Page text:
Skip to main content
Skip to navigation
University of Missouri

First Amendment Responder

MU law professor Christina Wells speaks on speech.

Edward Snowden protest

Demonstrators hold a banner bearing the image of Edward Snowden with a message of thanks during a protest against government surveillance Oct. 26, 2013, in Washington, D.C. Photo © Getty Images.

If you want to incite lively discussion, bring up the First Amendment at a law school.

Christina Wells, Enoch H. Crowder Professor of Law, wouldn’t have it any other way. When she’s not unpacking constitutional nuance in her courses on administrative law, gender and the law, and freedom of speech, Wells is sharing her perspective with the New York Times, USA Today and Christian Science Monitor.

In July 2013, she wrote about the Edward Snowden case for Jurist, a legal research website. Snowden, a former government employee and contractor, disclosed to newspaper reporters classified information about U.S. intelligence activities. The case sparked controversy about freedom of the press concerning sensitive government material.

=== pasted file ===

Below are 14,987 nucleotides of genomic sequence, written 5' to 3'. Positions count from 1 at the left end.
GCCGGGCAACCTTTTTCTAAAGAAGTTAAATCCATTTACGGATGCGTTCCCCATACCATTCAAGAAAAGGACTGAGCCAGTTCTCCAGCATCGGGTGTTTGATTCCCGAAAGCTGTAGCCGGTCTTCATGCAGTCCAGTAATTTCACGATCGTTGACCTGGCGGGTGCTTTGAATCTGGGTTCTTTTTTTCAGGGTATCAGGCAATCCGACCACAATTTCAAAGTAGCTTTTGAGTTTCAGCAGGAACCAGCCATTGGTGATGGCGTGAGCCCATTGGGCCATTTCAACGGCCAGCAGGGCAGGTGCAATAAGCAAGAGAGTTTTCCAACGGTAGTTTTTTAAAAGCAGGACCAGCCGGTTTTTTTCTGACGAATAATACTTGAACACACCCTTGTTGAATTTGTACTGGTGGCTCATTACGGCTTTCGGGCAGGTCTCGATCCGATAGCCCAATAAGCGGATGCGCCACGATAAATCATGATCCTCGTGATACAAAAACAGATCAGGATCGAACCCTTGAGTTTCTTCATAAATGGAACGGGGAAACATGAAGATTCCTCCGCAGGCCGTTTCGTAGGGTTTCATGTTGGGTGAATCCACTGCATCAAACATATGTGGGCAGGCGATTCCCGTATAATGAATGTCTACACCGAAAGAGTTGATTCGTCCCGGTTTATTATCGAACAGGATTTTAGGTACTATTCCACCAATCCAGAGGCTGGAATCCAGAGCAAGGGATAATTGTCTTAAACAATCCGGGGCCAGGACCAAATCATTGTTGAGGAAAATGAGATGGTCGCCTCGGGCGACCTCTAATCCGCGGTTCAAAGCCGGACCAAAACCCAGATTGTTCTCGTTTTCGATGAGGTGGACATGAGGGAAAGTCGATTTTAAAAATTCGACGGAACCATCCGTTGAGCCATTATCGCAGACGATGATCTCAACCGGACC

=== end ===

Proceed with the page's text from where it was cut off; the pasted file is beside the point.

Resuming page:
These types of situations tend to bring up a binary response,” Wells says. “Either Snowden is a whistle‐blower or a traitor. My sense is he’s not a traitor in that he’s clearly not guilty of treason. But I’m not sure he’s a hero either — in the legal definition or in the overblown characterizations of him. He’s a person, and his actions are complicated.”

Snowden was charged with crimes under the Espionage Act, which Wells argues is worrisome because the broadly written laws make it too easy to charge individuals with treason.

Many people think of constitutional law as primarily about theory and ‘great thoughts,’ and there is an aspect that holds true to that,” Wells says. “But at their core, free speech disputes are about mundane, everyday things — what you are able to say on your license plate, whether you can hand out a flier at school.”